How would you solve

$\displaystyle |x+2|+|x-3|=7$

- Jan 10th 2009, 05:30 PMrequalHow to solve equations with two absolute values and a constant
How would you solve

$\displaystyle |x+2|+|x-3|=7$ - Jan 10th 2009, 06:30 PMJhevon
recall that for real numbers, $\displaystyle |x|^2 = x^2$

thus, by squaring, we can get rid of the absolute values.

so square both sides, we get:

$\displaystyle (x + 2)^2 + 2|x + 2||x - 3| + (x - 3)^2 = 49$

$\displaystyle \Rightarrow 2|x + 2||x - 3| = 49 - (x + 2)^2 - (x - 3)^2$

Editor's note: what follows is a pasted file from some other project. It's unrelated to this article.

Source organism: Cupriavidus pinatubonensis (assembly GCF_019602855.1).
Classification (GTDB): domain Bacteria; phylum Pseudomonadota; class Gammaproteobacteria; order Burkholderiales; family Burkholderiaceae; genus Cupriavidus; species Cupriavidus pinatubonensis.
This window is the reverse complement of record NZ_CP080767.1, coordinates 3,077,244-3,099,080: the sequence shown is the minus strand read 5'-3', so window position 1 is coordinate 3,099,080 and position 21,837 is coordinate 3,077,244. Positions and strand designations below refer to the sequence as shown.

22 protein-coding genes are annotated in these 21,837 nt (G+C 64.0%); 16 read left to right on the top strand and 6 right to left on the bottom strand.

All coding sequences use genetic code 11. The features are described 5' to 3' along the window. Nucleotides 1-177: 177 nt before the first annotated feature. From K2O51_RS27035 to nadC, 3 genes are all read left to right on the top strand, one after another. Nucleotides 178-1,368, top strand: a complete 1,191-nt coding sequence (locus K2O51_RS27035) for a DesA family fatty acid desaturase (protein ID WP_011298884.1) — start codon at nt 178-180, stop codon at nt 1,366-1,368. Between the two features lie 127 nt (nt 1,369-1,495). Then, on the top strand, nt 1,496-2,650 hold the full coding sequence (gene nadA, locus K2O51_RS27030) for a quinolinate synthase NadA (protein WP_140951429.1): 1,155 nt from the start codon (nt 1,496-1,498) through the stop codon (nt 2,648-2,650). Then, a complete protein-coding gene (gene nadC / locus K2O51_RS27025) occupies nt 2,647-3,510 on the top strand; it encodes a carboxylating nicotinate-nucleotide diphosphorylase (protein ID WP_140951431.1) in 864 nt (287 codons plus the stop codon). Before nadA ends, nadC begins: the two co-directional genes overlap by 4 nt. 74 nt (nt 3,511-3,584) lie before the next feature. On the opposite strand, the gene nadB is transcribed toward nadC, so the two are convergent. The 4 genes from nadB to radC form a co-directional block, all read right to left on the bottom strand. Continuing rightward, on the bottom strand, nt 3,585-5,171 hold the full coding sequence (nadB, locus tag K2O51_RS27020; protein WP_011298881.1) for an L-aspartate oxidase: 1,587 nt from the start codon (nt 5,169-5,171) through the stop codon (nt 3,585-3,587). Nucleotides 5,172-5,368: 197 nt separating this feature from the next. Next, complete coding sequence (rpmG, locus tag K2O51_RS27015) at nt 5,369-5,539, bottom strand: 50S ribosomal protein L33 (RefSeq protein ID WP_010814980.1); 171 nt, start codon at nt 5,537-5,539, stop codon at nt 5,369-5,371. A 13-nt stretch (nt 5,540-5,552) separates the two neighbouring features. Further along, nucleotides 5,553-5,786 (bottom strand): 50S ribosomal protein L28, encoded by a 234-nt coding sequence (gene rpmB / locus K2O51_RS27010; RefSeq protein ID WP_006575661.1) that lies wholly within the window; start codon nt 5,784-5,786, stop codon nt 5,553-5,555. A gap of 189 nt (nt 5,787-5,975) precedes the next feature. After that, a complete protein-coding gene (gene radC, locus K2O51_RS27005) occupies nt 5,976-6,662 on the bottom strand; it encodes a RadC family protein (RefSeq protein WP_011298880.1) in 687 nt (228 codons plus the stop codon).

now, you can expand and simplify the right hand side, and then square both sides again. you will get a fourth degree polynomial as a result, which might not be too hard to solve. be sure to check for erroneous solutions.

alternatively, take note of what skeeter and i did in your other thread. that is, note the sign changes that the absolute values give rise to, and do all the cases separately.

that is,

case 1: both x + 2 and x - 3 are positive

case 2: both x + 2 and x - 3 are negative

case 3: x + 2 is positive but x - 3 is negative

case 4: x + 2 is negative but x - 3 is positive

choose whichever method you prefer. either will be a pain, but neither should be too difficult

another alternative, which is similar to the first. is to bring one of the absolute value expressions over the equal sign and then square. the algebra will be easier